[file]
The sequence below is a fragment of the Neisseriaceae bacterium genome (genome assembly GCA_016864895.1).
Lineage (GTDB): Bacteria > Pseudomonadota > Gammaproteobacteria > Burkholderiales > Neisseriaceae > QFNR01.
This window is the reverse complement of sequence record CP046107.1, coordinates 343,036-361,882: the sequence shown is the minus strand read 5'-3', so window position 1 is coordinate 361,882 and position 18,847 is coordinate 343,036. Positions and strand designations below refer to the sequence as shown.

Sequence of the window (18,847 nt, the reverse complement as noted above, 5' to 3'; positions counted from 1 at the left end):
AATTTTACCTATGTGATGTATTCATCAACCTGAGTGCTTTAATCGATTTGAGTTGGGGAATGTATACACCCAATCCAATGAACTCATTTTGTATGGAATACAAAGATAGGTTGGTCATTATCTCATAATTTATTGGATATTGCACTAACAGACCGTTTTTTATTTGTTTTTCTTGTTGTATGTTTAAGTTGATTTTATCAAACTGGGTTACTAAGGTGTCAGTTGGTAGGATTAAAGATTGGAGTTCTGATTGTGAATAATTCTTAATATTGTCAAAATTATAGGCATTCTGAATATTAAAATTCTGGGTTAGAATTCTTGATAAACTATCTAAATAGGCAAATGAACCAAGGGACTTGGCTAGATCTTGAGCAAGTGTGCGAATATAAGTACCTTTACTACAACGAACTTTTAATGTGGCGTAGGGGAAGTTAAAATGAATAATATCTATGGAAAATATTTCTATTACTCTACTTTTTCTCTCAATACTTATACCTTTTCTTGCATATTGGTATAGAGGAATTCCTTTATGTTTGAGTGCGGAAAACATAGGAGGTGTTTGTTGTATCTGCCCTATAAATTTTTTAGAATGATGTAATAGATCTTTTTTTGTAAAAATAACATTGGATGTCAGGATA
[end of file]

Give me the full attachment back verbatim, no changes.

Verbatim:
The sequence below is a fragment of the Neisseriaceae bacterium genome (genome assembly GCA_016864895.1).
Lineage (GTDB): Bacteria > Pseudomonadota > Gammaproteobacteria > Burkholderiales > Neisseriaceae > QFNR01.
This window is the reverse complement of sequence record CP046107.1, coordinates 343,036-361,882: the sequence shown is the minus strand read 5'-3', so window position 1 is coordinate 361,882 and position 18,847 is coordinate 343,036. Positions and strand designations below refer to the sequence as shown.

Sequence of the window (18,847 nt, the reverse complement as noted above, 5' to 3'; positions counted from 1 at the left end):
AATTTTACCTATGTGATGTATTCATCAACCTGAGTGCTTTAATCGATTTGAGTTGGGGAATGTATACACCCAATCCAATGAACTCATTTTGTATGGAATACAAAGATAGGTTGGTCATTATCTCATAATTTATTGGATATTGCACTAACAGACCGTTTTTTATTTGTTTTTCTTGTTGTATGTTTAAGTTGATTTTATCAAACTGGGTTACTAAGGTGTCAGTTGGTAGGATTAAAGATTGGAGTTCTGATTGTGAATAATTCTTAATATTGTCAAAATTATAGGCATTCTGAATATTAAAATTCTGGGTTAGAATTCTTGATAAACTATCTAAATAGGCAAATGAACCAAGGGACTTGGCTAGATCTTGAGCAAGTGTGCGAATATAAGTACCTTTACTACAACGAACTTTTAATGTGGCGTAGGGGAAGTTAAAATGAATAATATCTATGGAAAATATTTCTATTACTCTACTTTTTCTCTCAATACTTATACCTTTTCTTGCATATTGGTATAGAGGAATTCCTTTATGTTTGAGTGCGGAAAACATAGGAGGTGTTTGTTGTATCTGCCCTATAAATTTTTTAGAATGATGTAATAGATCTTTTTTTGTAAAAATAACATTGGATGTCAGGATA